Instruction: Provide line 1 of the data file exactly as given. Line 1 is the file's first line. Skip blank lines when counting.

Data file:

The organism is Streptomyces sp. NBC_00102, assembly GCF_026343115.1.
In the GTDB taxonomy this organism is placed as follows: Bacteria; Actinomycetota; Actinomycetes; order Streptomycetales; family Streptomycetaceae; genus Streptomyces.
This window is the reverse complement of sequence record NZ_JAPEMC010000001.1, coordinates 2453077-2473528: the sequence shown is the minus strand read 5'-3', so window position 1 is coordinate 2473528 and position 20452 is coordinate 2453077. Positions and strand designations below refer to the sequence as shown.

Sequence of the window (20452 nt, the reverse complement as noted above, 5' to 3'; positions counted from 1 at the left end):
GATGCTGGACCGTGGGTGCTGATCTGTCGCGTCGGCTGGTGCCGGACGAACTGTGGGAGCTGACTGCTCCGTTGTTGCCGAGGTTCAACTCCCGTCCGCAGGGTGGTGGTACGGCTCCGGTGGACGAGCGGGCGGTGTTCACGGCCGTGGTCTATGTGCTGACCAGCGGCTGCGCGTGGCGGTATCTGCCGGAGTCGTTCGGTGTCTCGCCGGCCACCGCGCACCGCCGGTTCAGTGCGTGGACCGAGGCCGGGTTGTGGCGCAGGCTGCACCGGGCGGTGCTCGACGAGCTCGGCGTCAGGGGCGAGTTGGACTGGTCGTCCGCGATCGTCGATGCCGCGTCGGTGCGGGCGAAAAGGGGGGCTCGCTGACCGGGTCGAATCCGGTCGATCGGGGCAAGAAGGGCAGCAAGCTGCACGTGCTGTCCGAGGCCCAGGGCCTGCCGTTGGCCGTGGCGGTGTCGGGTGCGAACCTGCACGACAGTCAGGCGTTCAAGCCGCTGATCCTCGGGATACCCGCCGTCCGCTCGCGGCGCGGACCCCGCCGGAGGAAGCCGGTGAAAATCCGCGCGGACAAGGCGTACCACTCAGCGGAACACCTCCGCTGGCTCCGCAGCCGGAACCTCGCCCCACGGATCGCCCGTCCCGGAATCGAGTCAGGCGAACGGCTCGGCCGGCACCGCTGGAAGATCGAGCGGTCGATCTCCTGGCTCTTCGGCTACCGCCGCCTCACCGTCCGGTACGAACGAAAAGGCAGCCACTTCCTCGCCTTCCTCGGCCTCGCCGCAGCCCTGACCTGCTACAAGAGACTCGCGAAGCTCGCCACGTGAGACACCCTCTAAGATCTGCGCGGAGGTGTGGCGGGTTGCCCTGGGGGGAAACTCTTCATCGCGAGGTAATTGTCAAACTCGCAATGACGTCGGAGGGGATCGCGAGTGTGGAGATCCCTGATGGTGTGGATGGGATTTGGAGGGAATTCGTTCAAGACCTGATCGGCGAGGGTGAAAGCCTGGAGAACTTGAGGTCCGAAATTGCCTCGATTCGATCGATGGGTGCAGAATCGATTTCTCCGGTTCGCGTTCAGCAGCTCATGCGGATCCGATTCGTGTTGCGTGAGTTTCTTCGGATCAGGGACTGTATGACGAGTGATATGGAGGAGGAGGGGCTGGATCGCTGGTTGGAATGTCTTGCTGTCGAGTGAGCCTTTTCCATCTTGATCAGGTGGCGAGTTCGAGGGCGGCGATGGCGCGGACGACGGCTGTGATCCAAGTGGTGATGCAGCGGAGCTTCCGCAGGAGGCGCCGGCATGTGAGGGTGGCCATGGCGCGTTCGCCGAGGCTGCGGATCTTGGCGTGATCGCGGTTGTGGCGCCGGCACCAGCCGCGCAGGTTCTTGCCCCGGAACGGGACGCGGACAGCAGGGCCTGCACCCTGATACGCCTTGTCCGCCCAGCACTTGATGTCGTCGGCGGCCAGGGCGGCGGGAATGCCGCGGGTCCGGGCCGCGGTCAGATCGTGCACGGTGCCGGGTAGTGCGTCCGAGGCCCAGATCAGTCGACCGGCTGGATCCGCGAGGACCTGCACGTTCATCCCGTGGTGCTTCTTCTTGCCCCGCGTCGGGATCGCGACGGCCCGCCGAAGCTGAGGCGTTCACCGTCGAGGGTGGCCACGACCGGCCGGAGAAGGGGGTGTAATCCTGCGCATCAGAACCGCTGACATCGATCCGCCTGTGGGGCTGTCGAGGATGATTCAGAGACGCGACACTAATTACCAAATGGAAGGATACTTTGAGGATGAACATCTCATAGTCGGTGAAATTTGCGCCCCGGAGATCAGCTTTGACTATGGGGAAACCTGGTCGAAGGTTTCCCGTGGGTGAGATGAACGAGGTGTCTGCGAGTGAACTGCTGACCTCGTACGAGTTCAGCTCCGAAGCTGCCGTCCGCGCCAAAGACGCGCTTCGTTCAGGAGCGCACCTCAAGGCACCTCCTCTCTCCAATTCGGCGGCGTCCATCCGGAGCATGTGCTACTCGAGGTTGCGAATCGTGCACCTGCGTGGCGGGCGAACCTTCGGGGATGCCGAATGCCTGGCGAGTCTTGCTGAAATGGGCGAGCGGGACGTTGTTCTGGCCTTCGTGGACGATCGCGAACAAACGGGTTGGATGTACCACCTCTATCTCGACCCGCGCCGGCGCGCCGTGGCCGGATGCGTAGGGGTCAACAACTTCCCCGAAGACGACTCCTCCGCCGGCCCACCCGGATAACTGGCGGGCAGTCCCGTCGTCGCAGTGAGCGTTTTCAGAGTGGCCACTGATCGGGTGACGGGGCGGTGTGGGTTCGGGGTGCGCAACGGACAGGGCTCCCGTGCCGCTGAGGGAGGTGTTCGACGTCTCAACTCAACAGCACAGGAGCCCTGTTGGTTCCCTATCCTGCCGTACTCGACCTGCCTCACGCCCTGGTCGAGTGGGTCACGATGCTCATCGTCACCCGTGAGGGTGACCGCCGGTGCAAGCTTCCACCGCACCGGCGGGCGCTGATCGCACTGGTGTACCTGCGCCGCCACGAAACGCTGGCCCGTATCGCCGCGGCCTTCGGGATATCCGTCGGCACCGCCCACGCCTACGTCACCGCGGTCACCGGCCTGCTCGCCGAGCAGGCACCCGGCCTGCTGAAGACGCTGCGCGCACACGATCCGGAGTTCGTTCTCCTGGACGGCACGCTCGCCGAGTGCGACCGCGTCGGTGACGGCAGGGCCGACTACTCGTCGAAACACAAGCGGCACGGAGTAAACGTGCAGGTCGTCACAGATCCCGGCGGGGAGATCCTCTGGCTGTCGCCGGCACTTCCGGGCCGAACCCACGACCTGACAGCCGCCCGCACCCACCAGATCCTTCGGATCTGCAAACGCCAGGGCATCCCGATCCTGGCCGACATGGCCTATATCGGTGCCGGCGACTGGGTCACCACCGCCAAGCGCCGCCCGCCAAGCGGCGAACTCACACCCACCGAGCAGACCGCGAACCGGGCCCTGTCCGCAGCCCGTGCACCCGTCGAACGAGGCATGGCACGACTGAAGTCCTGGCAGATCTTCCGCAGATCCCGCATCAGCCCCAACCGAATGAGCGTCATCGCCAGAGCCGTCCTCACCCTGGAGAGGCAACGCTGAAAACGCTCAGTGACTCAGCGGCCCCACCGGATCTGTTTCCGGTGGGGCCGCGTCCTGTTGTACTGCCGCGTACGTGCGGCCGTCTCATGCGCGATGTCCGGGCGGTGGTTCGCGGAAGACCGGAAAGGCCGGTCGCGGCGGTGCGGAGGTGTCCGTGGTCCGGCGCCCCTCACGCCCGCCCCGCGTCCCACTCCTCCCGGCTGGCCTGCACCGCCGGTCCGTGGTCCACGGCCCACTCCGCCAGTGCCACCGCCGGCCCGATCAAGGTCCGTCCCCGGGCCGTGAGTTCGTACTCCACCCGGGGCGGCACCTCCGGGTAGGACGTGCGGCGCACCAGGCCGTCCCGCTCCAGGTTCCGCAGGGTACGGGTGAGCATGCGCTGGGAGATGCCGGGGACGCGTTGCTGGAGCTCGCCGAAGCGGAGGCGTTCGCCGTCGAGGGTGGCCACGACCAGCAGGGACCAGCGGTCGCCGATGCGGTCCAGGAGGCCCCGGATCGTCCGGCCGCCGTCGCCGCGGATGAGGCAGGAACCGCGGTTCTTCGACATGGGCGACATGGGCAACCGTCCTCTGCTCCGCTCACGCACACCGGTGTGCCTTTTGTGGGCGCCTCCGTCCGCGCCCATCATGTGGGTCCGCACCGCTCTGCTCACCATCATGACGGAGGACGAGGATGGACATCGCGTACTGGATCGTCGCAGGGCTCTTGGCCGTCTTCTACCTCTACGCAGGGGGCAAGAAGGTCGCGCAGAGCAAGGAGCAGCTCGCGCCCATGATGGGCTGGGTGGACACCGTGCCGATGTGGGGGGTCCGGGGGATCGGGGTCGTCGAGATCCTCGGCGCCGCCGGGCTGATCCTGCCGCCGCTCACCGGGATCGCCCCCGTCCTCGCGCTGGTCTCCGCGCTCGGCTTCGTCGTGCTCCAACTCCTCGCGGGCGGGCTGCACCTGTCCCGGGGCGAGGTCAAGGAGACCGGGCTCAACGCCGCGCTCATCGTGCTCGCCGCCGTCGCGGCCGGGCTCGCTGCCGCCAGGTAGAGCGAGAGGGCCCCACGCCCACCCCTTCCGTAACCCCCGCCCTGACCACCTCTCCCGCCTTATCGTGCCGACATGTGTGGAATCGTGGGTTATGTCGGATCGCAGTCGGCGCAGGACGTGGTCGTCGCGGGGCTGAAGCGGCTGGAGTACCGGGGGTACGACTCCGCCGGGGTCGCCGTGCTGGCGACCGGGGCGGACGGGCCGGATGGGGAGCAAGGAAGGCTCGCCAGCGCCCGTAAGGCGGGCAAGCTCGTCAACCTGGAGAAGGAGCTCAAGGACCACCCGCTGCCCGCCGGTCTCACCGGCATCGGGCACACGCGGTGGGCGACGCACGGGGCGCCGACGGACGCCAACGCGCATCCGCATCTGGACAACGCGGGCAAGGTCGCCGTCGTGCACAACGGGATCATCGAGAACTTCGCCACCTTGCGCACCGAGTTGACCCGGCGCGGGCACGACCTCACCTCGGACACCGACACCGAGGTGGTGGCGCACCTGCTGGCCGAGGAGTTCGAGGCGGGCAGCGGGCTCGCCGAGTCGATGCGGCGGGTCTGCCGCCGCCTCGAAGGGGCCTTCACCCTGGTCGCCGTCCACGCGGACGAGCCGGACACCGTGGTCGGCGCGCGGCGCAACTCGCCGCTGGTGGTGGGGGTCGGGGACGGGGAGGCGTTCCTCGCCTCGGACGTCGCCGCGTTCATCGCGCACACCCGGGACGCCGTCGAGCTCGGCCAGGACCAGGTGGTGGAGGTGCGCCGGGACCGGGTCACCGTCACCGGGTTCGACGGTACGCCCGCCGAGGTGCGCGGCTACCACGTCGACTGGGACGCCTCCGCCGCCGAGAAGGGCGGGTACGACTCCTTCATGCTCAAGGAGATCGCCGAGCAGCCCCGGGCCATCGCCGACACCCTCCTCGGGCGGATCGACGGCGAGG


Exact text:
The organism is Streptomyces sp. NBC_00102, assembly GCF_026343115.1.